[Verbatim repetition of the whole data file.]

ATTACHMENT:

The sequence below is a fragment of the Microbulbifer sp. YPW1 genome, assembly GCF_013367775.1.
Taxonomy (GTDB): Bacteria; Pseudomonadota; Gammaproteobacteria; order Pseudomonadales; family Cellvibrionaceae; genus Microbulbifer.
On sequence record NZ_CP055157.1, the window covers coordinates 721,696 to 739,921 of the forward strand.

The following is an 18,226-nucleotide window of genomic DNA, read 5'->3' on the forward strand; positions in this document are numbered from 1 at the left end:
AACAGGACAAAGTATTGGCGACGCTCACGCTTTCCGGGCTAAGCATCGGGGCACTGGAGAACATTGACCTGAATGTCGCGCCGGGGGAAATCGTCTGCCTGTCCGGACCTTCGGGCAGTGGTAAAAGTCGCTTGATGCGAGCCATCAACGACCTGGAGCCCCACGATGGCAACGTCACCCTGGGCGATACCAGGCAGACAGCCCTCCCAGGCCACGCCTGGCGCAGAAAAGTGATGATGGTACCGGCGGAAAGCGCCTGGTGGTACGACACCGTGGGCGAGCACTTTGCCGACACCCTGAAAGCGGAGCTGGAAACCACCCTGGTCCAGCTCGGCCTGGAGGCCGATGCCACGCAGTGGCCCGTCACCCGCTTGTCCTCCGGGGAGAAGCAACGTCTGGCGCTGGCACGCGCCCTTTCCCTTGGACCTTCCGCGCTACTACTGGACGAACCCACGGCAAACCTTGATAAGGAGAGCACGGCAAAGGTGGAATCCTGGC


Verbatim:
The sequence below is a fragment of the Microbulbifer sp. YPW1 genome, assembly GCF_013367775.1.
Taxonomy (GTDB): Bacteria; Pseudomonadota; Gammaproteobacteria; order Pseudomonadales; family Cellvibrionaceae; genus Microbulbifer.
On sequence record NZ_CP055157.1, the window covers coordinates 721,696 to 739,921 of the forward strand.

The following is an 18,226-nucleotide window of genomic DNA, read 5'->3' on the forward strand; positions in this document are numbered from 1 at the left end:
AACAGGACAAAGTATTGGCGACGCTCACGCTTTCCGGGCTAAGCATCGGGGCACTGGAGAACATTGACCTGAATGTCGCGCCGGGGGAAATCGTCTGCCTGTCCGGACCTTCGGGCAGTGGTAAAAGTCGCTTGATGCGAGCCATCAACGACCTGGAGCCCCACGATGGCAACGTCACCCTGGGCGATACCAGGCAGACAGCCCTCCCAGGCCACGCCTGGCGCAGAAAAGTGATGATGGTACCGGCGGAAAGCGCCTGGTGGTACGACACCGTGGGCGAGCACTTTGCCGACACCCTGAAAGCGGAGCTGGAAACCACCCTGGTCCAGCTCGGCCTGGAGGCCGATGCCACGCAGTGGCCCGTCACCCGCTTGTCCTCCGGGGAGAAGCAACGTCTGGCGCTGGCACGCGCCCTTTCCCTTGGACCTTCCGCGCTACTACTGGACGAACCCACGGCAAACCTTGATAAGGAGAGCACGGCAAAGGTGGAATCCTGGC